Mutual Assistance in the European Union: A Model for the World?

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Sunday, September 1, 2002
Author: 
Ilias Anagnostopoulos
Volume: 
18
Issue: 
9
367
Abstract:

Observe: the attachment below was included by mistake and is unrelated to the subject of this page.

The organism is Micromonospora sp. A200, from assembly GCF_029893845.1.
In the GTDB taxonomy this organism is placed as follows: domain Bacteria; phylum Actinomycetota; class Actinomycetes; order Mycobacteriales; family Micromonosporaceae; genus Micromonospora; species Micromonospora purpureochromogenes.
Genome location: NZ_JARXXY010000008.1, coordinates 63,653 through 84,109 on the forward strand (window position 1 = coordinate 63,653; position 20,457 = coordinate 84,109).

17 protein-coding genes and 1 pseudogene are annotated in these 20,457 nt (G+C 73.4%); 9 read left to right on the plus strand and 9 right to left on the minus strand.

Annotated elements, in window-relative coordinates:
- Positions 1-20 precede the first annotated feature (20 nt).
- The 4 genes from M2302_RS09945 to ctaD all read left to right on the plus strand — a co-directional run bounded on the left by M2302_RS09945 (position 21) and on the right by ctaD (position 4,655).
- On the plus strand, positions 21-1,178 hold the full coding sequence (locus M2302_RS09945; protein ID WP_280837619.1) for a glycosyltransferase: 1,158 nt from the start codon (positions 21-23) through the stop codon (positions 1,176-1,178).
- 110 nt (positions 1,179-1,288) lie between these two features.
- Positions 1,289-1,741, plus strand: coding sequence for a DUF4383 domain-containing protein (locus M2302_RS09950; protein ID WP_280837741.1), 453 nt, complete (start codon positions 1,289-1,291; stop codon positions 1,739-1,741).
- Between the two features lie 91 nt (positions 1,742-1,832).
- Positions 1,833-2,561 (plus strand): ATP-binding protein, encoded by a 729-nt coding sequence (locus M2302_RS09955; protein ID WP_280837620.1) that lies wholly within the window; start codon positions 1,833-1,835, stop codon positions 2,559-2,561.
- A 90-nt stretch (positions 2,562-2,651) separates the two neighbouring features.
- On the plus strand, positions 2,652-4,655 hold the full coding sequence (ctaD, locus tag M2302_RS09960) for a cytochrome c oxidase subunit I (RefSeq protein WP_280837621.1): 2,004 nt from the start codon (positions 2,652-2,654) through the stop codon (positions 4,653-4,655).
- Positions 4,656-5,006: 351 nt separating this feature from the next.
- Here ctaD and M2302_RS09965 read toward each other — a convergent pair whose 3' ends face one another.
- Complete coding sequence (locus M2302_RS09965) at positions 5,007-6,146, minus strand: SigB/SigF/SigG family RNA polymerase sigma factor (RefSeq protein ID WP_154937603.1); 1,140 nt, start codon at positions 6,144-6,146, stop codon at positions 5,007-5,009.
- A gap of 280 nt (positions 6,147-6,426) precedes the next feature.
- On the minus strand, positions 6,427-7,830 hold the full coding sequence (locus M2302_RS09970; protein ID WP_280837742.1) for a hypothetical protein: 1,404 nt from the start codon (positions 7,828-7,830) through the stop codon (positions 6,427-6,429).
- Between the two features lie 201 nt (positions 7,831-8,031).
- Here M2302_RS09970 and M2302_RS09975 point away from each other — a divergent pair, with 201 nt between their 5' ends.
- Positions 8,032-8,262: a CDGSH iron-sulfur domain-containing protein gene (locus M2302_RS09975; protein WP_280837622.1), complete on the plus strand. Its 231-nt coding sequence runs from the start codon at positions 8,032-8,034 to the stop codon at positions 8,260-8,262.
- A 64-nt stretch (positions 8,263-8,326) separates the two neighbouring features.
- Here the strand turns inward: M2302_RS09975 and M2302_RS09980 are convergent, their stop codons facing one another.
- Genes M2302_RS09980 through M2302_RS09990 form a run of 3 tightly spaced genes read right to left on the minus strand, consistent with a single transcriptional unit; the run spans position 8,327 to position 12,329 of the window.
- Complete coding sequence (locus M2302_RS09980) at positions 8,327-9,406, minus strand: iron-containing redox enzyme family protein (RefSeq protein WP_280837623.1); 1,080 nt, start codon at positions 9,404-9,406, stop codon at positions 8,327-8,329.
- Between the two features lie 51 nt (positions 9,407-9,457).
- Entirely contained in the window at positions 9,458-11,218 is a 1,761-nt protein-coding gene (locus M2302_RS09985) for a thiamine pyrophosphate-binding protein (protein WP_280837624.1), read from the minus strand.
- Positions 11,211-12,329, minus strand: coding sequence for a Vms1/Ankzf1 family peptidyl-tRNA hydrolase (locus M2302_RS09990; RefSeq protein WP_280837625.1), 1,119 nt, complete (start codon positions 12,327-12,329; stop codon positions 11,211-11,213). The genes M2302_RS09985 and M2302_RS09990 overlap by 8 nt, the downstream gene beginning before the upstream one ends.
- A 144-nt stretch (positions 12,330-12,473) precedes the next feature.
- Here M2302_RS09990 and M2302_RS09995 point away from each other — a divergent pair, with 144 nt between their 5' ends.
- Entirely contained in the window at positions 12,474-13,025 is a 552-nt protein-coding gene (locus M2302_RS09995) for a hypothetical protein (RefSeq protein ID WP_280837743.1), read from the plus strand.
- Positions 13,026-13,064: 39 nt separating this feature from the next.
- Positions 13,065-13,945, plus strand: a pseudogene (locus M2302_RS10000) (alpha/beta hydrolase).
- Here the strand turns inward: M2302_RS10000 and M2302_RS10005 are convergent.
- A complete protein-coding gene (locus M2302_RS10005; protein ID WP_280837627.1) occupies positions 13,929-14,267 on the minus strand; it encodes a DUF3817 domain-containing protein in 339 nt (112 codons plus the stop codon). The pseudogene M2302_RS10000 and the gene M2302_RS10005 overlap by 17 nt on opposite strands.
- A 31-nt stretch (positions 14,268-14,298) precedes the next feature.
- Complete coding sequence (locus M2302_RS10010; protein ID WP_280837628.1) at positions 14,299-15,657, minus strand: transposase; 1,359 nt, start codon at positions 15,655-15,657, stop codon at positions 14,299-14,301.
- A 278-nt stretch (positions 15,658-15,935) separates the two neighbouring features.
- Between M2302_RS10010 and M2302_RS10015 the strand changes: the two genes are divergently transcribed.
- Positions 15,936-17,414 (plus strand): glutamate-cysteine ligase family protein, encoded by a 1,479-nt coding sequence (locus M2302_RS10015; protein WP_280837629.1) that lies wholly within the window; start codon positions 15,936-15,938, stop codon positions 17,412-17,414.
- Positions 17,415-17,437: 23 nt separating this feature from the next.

The Council of the European Union (Brussels) established on May 29, 2000 in accordance with Article 34 of the Treaty on European Union the Convention on Mutual Assistance in Criminal Matters between Member States of the European Union (?the EU Convention?). The Council of the European Union is becoming the most important source of new legal instruments, producing conventions to be adopted without or with only few reservations by member states, as well as framework decisions to be implemented under tight time schedules such as the one on the European warrant of arrest. The Council of the European Union is becoming the most important source of new legal instruments, producing conventions to be adopted without or with only few reservations by member states, as well as framework decisions to be implemented under tight time schedules such as the one on the European warrant of arrest. The new legal instruments on mutual assistance in criminal matters will change its face in Europe. They are also expected to have a significant impact all over the world and possibly mark the beginning of a new era in this fast developing area. Of particular importance are the provisions regarding new investigative powers, which may be exercised within the territory of the requested state. The establishment of so called joint investigation teams for specific purposes, the joint conduct of controlled deliveries and covert investigations by undercover agents integrate judicial investigative acts and proactive police techniques.